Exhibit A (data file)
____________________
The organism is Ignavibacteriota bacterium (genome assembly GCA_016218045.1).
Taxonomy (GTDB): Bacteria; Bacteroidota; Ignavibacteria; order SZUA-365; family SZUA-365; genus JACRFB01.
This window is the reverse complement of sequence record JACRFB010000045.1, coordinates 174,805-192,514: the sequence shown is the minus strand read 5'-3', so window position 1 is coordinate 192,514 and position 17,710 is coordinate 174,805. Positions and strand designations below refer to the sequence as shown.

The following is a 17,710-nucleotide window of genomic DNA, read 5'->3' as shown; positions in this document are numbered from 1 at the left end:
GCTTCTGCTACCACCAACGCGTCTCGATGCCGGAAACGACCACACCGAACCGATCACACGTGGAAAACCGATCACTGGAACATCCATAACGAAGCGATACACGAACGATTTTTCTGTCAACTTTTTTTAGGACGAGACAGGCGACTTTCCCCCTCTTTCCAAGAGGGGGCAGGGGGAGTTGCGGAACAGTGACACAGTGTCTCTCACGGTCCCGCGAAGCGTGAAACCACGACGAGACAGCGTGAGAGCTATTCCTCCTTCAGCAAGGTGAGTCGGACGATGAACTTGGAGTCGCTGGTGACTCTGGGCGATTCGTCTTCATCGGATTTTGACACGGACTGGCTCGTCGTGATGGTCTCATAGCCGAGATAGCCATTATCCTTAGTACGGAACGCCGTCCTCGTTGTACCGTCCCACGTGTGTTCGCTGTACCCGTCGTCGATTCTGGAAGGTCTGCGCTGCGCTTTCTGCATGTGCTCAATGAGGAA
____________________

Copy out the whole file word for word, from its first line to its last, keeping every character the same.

The organism is Ignavibacteriota bacterium (genome assembly GCA_016218045.1).
Taxonomy (GTDB): Bacteria; Bacteroidota; Ignavibacteria; order SZUA-365; family SZUA-365; genus JACRFB01.
This window is the reverse complement of sequence record JACRFB010000045.1, coordinates 174,805-192,514: the sequence shown is the minus strand read 5'-3', so window position 1 is coordinate 192,514 and position 17,710 is coordinate 174,805. Positions and strand designations below refer to the sequence as shown.

The following is a 17,710-nucleotide window of genomic DNA, read 5'->3' as shown; positions in this document are numbered from 1 at the left end:
GCTTCTGCTACCACCAACGCGTCTCGATGCCGGAAACGACCACACCGAACCGATCACACGTGGAAAACCGATCACTGGAACATCCATAACGAAGCGATACACGAACGATTTTTCTGTCAACTTTTTTTAGGACGAGACAGGCGACTTTCCCCCTCTTTCCAAGAGGGGGCAGGGGGAGTTGCGGAACAGTGACACAGTGTCTCTCACGGTCCCGCGAAGCGTGAAACCACGACGAGACAGCGTGAGAGCTATTCCTCCTTCAGCAAGGTGAGTCGGACGATGAACTTGGAGTCGCTGGTGACTCTGGGCGATTCGTCTTCATCGGATTTTGACACGGACTGGCTCGTCGTGATGGTCTCATAGCCGAGATAGCCATTATCCTTAGTACGGAACGCCGTCCTCGTTGTACCGTCCCACGTGTGTTCGCTGTACCCGTCGTCGATTCTGGAAGGTCTGCGCTGCGCTTTCTGCATGTGCTCAATGAGGAA